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Anita recalls what looked like a cigar burn on his shirt. "I think somebody shot him in the back." She remembers the crucifix key ring that had fallen from his hand. His slip-on sandals were found in the front-yard grass alongside fluttering money that he had dropped.
"I don't remember there being a lot of blood," Anita says. At 2:30 a.m., the police activated the murder squad, and Detective Mike Hutcheson was assigned to lead the investigation. In discussions with the Pitch, Hutcheson offered few details. But he did acknowledge that there were many leads.
"We had a lot of people who saw a lot of things," Hutcheson says.
One witness reported seeing someone walking in front of the house, though no one was seen running away. Police were able to locate the pinstriped car Anita saw. "They had nothing to do with it," Hutcheson says. Apparently the occupants had simply chosen a coincidental time to turn around.
Anita can't believe the suspicious car wasn't involved. "They can tell me from now until the Eiffel Tower falls over, and I still won't believe it," she says.
Frustrated that the murder investigation was taking so long, Pat Wells e-mailed John Walsh, the host of America's Most Wanted. She even made an appearance on the show, choking out the story of Corbin's murder in her grief. Walsh consoled her. "Today is about justice," he said before turning to the camera to ask viewers to call with any information about the murder.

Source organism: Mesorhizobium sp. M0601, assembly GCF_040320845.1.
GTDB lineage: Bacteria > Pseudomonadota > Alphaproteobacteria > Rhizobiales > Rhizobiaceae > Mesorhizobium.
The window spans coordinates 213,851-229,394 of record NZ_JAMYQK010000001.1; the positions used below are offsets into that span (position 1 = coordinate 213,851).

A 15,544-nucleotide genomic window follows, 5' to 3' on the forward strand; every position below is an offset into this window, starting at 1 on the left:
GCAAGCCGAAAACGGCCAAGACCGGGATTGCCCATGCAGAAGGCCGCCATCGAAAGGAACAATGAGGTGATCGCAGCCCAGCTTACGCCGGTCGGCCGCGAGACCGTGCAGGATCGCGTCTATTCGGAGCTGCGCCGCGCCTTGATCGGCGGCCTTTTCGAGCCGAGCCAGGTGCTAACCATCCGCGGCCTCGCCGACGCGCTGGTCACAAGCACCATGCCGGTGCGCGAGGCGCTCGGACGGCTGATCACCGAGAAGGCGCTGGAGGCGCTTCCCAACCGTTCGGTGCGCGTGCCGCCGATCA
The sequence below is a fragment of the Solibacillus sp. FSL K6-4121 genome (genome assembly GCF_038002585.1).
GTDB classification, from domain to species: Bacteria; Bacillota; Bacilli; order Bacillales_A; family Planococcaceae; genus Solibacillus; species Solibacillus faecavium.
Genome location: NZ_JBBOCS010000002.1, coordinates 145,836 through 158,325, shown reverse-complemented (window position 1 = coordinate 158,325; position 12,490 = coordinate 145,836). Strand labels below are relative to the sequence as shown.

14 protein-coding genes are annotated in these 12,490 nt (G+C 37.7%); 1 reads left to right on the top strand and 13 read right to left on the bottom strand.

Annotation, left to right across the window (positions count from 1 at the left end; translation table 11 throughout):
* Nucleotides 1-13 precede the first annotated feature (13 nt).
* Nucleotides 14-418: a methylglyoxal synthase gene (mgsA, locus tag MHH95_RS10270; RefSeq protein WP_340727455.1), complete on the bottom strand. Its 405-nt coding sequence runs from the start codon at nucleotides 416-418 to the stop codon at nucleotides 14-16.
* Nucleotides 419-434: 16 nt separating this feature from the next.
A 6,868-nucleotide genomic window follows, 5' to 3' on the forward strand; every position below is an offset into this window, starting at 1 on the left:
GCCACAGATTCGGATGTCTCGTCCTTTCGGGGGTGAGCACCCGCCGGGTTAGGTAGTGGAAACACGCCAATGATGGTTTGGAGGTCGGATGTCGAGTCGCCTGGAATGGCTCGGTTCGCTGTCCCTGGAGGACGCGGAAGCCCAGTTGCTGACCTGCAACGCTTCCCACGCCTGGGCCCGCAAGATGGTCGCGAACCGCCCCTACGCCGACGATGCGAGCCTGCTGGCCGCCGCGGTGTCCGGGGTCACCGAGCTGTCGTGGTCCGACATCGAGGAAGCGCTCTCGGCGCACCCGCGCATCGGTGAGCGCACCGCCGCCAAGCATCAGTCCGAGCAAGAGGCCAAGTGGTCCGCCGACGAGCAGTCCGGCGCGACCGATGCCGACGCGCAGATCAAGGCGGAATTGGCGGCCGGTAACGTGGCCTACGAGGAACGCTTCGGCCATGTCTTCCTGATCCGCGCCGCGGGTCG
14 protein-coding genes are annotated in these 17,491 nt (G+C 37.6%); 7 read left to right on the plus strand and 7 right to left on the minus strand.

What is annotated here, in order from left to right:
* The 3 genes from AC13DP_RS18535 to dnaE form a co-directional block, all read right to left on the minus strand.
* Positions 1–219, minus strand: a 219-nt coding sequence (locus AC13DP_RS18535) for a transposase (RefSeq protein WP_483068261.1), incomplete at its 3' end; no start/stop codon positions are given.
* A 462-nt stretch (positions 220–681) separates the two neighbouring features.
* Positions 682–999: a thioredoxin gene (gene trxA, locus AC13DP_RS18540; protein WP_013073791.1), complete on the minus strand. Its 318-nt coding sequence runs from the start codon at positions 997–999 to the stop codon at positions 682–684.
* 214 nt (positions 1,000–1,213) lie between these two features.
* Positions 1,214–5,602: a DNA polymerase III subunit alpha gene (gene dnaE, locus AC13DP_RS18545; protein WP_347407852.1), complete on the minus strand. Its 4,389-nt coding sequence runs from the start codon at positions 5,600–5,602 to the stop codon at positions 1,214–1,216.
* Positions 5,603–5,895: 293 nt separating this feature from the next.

Walsh also offered the help of a criminal profiler he uses on the show. But the Kansas City, Missouri, Police Department refused to let the woman look at the file.
"When I get a chance to work on it, I do work on it," Hutcheson assured the Pitch several weeks ago. But in a phone call last week, the Pitch learned that Hutcheson is no longer working on the case.
Detective James Agnew refused to confirm that the Corbin case has been stymied, but he did make a startling admission. After acknowledging that the St. Joseph love triangle was an important part of the case, Agnew said that in the three and a half years since Corbin's murder, the police department hasn't interviewed Fritz Ambrozi, the boyfriend to whom Corbin sent the humiliating letter and photographs.
"I'm kind of upset with the police department," Pat Wells says after she's told about the department's admission. "[Sgt. Dave] Bernard kept telling me they are never going to forget the case ... [but] they told me they didn't have the manpower."
She says she wonders whether her father's shadow might be keeping investigators from devoting more energy to the case. "The thought has crossed my mind. It's crossed my mind from day one."
Wells and her husband have put their house up for sale.
After Corbin's death, Pat asked her sister to live with her for two months. She wouldn't let her two other sons go downtown to talk to the police. She made the police come to them. Even three and a half years later, she still can't be alone in the house.
"That's the most hurt now, is for her to live day to day with Phil gone," Vince says. "I pretty much lost my mother, too."